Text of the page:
Local legislation on "human flesh searches" issued

Human flesh searches” (人肉搜索) is an idiom that describes tracking down and publishing on the internet personal information of those whom – according to internet mobs – have engaged in immoral behaviour. More detailed information about this phenomenon is available here, here, here and here.
Various provisions in Chinese law protect privacy, but legislation on the protection of personal information is still in the making. The drafting of a law on the protection of personal information 个人信息保护法 was proposed in 2003. (The full text of the proposal is available here). NPC delegates suggested that this practice be regulated under the criminal law, but their proposal has met with controversy.

Addition of a paragraph on privacy protection to art. 253 of the Criminal Law (opening, concealing or destroying correspondence) has been suggested. But provisions of art. 253 would apply only to personal information obtained by employees in carrying out their duties, or in the course of providing services.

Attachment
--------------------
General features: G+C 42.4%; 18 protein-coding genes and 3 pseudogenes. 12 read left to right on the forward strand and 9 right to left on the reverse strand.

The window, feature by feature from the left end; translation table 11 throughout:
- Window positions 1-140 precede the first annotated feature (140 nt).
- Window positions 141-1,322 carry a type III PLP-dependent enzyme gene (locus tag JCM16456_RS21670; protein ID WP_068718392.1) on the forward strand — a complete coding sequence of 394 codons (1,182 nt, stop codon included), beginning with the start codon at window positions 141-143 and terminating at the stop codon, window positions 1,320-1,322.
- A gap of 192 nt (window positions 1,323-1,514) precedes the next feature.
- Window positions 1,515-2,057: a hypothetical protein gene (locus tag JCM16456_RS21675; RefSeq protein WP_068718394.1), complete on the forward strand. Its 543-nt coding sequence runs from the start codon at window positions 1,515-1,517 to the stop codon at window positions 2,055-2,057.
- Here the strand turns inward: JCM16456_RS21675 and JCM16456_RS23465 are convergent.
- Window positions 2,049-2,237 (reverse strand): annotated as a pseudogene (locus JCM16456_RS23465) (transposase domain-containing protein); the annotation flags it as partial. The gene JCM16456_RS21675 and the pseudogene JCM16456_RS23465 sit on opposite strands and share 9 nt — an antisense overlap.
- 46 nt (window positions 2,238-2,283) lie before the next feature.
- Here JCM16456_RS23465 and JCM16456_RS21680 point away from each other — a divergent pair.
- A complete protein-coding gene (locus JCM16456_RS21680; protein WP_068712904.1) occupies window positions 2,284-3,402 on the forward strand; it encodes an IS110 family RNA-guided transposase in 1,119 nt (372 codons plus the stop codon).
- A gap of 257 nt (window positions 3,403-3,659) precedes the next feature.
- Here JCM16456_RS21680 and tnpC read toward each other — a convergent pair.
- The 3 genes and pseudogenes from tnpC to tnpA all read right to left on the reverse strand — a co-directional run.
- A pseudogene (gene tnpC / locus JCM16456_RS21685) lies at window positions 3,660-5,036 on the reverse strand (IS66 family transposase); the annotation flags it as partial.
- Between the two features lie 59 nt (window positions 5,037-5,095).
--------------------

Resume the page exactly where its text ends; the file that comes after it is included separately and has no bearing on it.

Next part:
Unsurprisingly, legislation about “human flesh searches” has been passed by local level governments. Yesterday the Xuzhou People’s Congress has issued the Regulations on Protection of Computer Information Systems Security (徐州市计算机信息系统安全保护条例). According to the Regulations, those who disseminate personal information through the internet or other means of communication will be punished with a 5.000 yuan fine. If circumstances are serious (情节严重), they will not be allowed to use the internet for a maximum period of six months (how are they going to do this, I wonder). Internet cafès will have their business licence suspended or revoked. The Regulations will entry into force on June 1, 2009.

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